Have you ever heard of Curacao? No? .....we don't blame you. Although the island has much more to offer than it's sister island Aruba, Curacao island yet has to be discovered as a vacation destination.
Curacao is located between the Dutch Caribbean islands, Bonaire and Aruba. Although the trio is collectively known as the “ABC Islands,” they actually plot ACB reading from left to right on a map. As the largest member of the ABC Islands, Curacao stretches for 38 miles east to west. It varies in width from 3 miles to 9 miles and totals 275 square miles in area.
For many, Curacao's location, its 500-year-old multicultural historic background and diversity, its colorful capital Willemstad, its beautiful beaches, underwater world & nature, and its stunning Dutch Caribbean architecture, are more than enough reasons to put Curacao island on their family vacation bucket list!
You're not sure yet? Read on, because we will give you the real inside scoop on why Curacao definitely should be on your vacation bucket list.
1. Curacao has the best weather
Did you ever go on a tropical vacation, only to have it ruined by storms or rain? The northern Caribbean and Florida face a real risk each year of tropical storms and hurricanes.
Why take a chance with the weather on your next family vacation? Curacao is one of the few places that have great weather year-around: dry, sunny, with refreshing trade winds.
The Dutch Caribbean islands are located just outside the hurricane belt, so your family can book summer & fall vacations without having to worry too much about your vacation being ruined by a hurricane or tropical storm.
In case you would like more detailed information on the Curacao weather, check our blog post 'Do you make these 5 wrong assumptions about the Curacao weather?'
2. Curacao has a strong local influence
Like its sister island Aruba and Bonaire, Curacao is part of the Kingdom of the Netherlands. The three islands are all very different and have their own vibe. Curacao is a true Dutch Caribbean island with lots of history. In many ways it's very European while very African too.
The island is not Americanized like Aruba, the Bahamas or the Grand Turks. It is a tourist destination for cruise ships and others, but only about 15% of its tourists come from America; it is not all chains and new and shiny and hollow. Tourists can easily mix with the locals, who are kind and friendly.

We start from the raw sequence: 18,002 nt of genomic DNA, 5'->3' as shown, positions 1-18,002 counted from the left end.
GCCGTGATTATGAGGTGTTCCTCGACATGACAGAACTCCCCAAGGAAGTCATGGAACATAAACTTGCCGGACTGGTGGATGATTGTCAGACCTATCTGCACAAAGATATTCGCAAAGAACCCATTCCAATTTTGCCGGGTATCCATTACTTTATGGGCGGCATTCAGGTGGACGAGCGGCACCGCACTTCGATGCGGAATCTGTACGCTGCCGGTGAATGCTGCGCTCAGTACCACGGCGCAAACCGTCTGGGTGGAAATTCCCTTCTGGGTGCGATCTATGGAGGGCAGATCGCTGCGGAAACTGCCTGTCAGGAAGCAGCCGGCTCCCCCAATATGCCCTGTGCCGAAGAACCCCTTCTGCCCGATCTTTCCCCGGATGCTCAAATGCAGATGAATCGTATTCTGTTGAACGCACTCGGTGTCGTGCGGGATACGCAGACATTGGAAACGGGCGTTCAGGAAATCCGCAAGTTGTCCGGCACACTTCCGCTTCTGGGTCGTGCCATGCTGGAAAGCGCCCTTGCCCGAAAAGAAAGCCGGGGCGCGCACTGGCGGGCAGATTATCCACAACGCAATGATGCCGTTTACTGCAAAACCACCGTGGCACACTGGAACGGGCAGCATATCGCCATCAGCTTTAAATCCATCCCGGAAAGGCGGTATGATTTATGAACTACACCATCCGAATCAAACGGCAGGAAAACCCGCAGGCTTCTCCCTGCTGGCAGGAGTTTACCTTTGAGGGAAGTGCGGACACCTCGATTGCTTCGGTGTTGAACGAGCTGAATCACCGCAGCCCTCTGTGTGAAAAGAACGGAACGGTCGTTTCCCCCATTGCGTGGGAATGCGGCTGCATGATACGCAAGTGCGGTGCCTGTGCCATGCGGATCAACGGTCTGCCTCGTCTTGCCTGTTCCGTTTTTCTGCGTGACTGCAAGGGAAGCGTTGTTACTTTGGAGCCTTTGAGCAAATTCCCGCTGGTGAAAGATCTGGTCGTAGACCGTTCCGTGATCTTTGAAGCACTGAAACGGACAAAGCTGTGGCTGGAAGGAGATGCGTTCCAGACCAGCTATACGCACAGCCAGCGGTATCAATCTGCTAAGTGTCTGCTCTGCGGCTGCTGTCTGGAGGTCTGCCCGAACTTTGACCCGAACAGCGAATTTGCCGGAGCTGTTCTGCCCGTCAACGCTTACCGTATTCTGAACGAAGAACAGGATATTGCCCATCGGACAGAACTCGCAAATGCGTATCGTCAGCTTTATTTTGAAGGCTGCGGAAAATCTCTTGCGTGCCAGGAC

All this makes Curacao an unusual place compared to many other destinations.
3. Curacao has the most beautiful capital, Willemstad, of the Caribbean
Picture an Amsterdam street, with narrow buildings along a canal. Now redecorate in rainbow colors, and you have an idea of what Willemstad is like. Curacao's capital is a fascinating town with centuries of Dutch Caribbean history, first class photo ops, and a charmingly old pontoon footbridge that hinges open to let boats into the St. Anna Bay.
It's worthwhile for any family to explore the fascinating city center, which has been designated as a UNESCO World Heritage Site.
On the Otrobanda site, west of the St. Anna Bay, it has the Kura Hulanda Museum, which traces the history of the slave trade in this area, the Rif Fort, originally used as a defense for the harbor entry and now housing shops and restaurants, and the Curacao Museum located in a renovated 1853 hospital.
In Punda, at the other side of the St. Anna Bay, you'll find the Western Hemisphere's oldest synagogue (1732), the Mikvé Israel-Emanuel Synagogue, the Jewish Cultural Historical Museum (attached to the synagogue), the Curacao Maritime Museum with its unique maps, charts, and nautical equipment, and Fort Amsterdam, now used as the governor's home.
4. Curacao's beaches are its best-kept secret.
Unlike most other Caribbean islands, Curacao does not have long stretched beaches. Curacao's beaches are smaller beaches, secluded between limestone cliffs. The nicest beaches can be found on the west side of the island.
Most visitors that have a vacation in Curacao don't know much about the beaches and therefore, are inclined to go to the most advertised beaches, which are not always the nicest beaches. That's why we have a blog post 'Curacao's beaches ......its best kept secret'. This blog post describes 14 out of Curacao's 38 beaches. If you are interested to learn more about the other 24 beaches, let us know, we will write another blog post about them.
Your family won't get bored on the Curacao island beaches, there are plenty of water activities for sports enthusiasts who can’t sit still. See our blog post 'Top 10 tips for water activities in Curacao' and 'Top 5 Curacao water activities for kids'.
5. Curacao is constantly ranked among the world’s best diving spots!
I'm not sure if your family likes diving. If yes, you should definitely put Curacao on your bucket list. While so many diving destinations require boat trips out to barrier reefs, almost all of the diving & snorkeling on Curacao is easily accessed from the beaches.